Thermodynamics question; internal energy and heat?

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Homework Statement


A helium balloon with a volume of 1m^3 and temperature of 27 deg c is placed in liquid nitrogen in an open container and cools to a temperature of 77 K. Assume that helium behaves like an ideal gas at constant atmospheric pressure and find the new volume of the gas in the balloon, the change in internal energy of the gas, the work done during the process, and the heat removed from the gas.

i got the new volume=.257m^3
and i got the work with constant pressure=73400J
but i cant get the internal energy and the heat

Homework Equations


Q=mcT
U=Q+W

The Attempt at a Solution


I attempted to find the number of moles and then find the mass to plug it into Q=mct to find Q, but im not getting the correct answer. Please help
 

Answers and Replies

  • #2
vela
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I got a slightly different answer for the work done on the gas. Also, what are you using for the specific heat capacity when calculating Q?
 
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i know the answers should be -185506J for the gas and U=-111506J but i dont know how to get there. i feel like i am doing this problem completley wrong.
 
  • #4
Andrew Mason
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i know the answers should be -185506J for the gas and U=-111506J but i dont know how to get there. i feel like i am doing this problem completley wrong.
Are you using [itex]Q = nC_p\Delta T[/itex]? What would you use for Cp?

Once you have determined the change in volume and the heat flow (out of the gas) you can determine the work done on the gas and then just apply the first law to find the change in internal energy.

You can also calculate the change in internal energy directly. What is the relationship between change in internal energy and change in temperature?

AM
 
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Are you using [itex]Q = nC_p\Delta T[/itex]? What would you use for Cp
Would i use the specific heat of helium?
 
  • #6
Andrew Mason
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Would i use the specific heat of helium?
Use the specific heat at constant pressure: Cp = R + R(no. of degrees of freedom)/2

Btw, the answers you have given do not appear to be correct. You can see this is the case simply from the relationship between Q, W and U. Changes in Q, U and W are all negative. Therefore, the magnitude of Q must equal the magnitude of the change in U + magnitude of the work done on or by the gas, so |Q| > |U| and |Q|>|W|.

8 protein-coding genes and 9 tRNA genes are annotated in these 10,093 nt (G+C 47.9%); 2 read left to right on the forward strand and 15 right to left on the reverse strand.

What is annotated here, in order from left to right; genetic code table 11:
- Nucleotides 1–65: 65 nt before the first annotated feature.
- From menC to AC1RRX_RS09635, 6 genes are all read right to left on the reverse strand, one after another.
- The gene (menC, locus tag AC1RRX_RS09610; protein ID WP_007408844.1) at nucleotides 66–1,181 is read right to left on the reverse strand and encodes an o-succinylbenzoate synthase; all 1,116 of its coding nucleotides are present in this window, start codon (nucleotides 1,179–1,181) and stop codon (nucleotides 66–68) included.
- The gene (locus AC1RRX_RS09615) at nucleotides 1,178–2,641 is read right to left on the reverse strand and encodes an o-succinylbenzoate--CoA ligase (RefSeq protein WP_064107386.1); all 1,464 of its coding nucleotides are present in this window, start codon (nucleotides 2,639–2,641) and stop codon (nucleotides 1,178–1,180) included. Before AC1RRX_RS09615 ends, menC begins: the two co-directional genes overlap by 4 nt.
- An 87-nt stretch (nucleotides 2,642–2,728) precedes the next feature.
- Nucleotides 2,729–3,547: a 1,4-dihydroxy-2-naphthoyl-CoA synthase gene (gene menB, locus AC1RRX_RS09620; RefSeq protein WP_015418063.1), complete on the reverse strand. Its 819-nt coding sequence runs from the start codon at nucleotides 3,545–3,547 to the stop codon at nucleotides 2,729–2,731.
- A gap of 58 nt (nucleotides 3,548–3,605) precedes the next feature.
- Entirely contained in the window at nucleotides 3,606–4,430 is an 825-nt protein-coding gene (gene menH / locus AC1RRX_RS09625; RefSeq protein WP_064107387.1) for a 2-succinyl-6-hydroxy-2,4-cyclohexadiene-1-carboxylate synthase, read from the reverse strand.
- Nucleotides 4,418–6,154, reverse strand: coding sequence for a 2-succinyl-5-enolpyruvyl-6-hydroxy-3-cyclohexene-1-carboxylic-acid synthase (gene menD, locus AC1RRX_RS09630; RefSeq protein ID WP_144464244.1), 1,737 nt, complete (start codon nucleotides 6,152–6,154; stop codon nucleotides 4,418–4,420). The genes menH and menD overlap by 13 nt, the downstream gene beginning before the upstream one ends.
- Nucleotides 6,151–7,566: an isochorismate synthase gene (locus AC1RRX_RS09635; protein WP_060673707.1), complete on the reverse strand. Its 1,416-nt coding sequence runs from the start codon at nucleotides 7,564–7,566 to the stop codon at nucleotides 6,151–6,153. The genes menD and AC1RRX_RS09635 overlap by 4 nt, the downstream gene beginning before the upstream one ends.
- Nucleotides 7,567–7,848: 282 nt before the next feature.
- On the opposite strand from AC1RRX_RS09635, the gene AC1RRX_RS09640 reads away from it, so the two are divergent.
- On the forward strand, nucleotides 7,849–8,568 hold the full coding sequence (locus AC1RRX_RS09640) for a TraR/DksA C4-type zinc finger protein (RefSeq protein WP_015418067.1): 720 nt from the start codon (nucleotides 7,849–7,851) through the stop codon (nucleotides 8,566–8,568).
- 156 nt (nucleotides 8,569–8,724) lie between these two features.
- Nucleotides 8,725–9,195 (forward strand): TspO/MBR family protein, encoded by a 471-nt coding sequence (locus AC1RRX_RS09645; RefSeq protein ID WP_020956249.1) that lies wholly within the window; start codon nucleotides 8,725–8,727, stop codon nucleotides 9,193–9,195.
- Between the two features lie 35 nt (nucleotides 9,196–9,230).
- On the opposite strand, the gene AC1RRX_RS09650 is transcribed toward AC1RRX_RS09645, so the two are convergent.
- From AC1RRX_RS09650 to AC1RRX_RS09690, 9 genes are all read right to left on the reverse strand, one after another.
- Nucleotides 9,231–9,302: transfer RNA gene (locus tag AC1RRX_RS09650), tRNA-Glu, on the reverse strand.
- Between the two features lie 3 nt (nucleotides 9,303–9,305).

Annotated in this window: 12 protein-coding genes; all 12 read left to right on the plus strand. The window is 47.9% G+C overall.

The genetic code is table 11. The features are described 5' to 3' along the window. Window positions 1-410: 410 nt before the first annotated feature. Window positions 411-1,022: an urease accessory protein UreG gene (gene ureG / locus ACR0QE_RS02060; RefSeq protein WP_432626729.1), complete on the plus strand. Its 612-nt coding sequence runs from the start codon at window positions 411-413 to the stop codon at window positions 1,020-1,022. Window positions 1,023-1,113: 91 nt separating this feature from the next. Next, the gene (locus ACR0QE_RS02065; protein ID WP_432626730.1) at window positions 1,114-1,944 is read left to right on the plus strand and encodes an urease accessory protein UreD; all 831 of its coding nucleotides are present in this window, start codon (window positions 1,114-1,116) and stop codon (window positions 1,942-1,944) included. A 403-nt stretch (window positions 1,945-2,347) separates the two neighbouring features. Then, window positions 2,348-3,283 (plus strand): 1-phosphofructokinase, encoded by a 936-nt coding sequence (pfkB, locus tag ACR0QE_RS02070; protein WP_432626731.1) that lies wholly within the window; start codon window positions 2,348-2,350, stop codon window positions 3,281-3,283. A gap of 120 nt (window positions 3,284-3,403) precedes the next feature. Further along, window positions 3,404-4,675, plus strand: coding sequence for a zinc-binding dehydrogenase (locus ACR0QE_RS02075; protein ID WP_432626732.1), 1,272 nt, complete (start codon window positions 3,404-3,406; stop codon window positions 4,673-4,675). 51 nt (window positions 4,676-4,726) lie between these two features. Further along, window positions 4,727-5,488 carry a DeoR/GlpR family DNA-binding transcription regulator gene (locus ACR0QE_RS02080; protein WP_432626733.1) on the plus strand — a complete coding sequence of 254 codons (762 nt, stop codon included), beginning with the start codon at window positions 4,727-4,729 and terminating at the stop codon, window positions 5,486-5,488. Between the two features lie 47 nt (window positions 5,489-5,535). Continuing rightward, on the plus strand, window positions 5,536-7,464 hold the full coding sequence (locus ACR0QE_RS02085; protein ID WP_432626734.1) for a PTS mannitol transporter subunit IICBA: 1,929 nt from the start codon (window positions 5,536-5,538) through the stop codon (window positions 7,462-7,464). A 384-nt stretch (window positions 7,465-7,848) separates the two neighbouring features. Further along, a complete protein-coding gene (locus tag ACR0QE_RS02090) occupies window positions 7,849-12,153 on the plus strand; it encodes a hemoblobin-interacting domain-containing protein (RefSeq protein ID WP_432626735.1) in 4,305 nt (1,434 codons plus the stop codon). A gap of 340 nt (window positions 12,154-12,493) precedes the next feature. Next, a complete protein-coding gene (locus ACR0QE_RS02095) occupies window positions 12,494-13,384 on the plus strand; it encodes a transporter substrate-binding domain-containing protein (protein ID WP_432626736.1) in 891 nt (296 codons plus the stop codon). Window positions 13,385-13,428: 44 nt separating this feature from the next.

AM
 
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what is R in the equation?
 
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and also when i do that, i have to find the mass to use mcT, so i used the volume divided by 22.4, then multiplied it by the molar mass of helium (4) to get .17857------is that what I am supposed to use for the mass?

also, these were the answers given by the instructor so they should be correct; we have to prove why they are correct.
 
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Andrew Mason
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im still confused because it did nto give me the right answer.
 
  • #11
Andrew Mason
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and also when i do that, i have to find the mass to use mcT, so i used the volume divided by 22.4, then multiplied it by the molar mass of helium (4) to get .17857------is that what I am supposed to use for the mass?
It is easier to use moles. Mass is irrelevant and using it simply complicates the algebra. First calculate V/T which, from the ideal gas law, we know is equal to the number of moles x R/P:

[tex]nR/P = V/T[/tex]

Since there has been no change in P, or n and R is a constant, the ratio of V/T is constant and so is nR = PV/T

[tex]\Delta Q = nC_p\Delta T = nR\frac{7}{2}\Delta T[/tex]

and

[tex]\Delta U = nC_v\Delta T = nR\frac{5}{2}\Delta T[/tex]

also, these were the answers given by the instructor so they should be correct; we have to prove why they are correct.
And if they aren't correct you have to show why they are not correct.

AM
 
  • #12
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alrighty. thanks
 
  • #13
Andrew Mason
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alrighty. thanks
I have to apologize. I read helium and thought H2 for some reason. Of course, this is a monatomic gas with Cv = 3/2 and Cp =5/2, so the answers given by your teacher ARE correct if [itex]\Delta Q = -185,506 J[/itex] and [itex]\Delta U = -111,506 J[/itex]. Sorry about any confusion I may have caused.

AM
 
  • #14
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That's okay. Thank you for clearing it up.
 
  • #15
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wait. so how am i supposed to find the heat removed? can you show me a formula because i tried everything from Q=mcT and Q=nCT? please help
 
  • #16
Andrew Mason
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wait. so how am i supposed to find the heat removed? can you show me a formula because i tried everything from Q=mcT and Q=nCT? please help
Since the process occurs at constant pressure, the heat lost is just:

[tex]\Delta Q = nC_p\Delta T[/tex]

where [itex]C_p = \frac{5}{2}R[/itex]

AM
 

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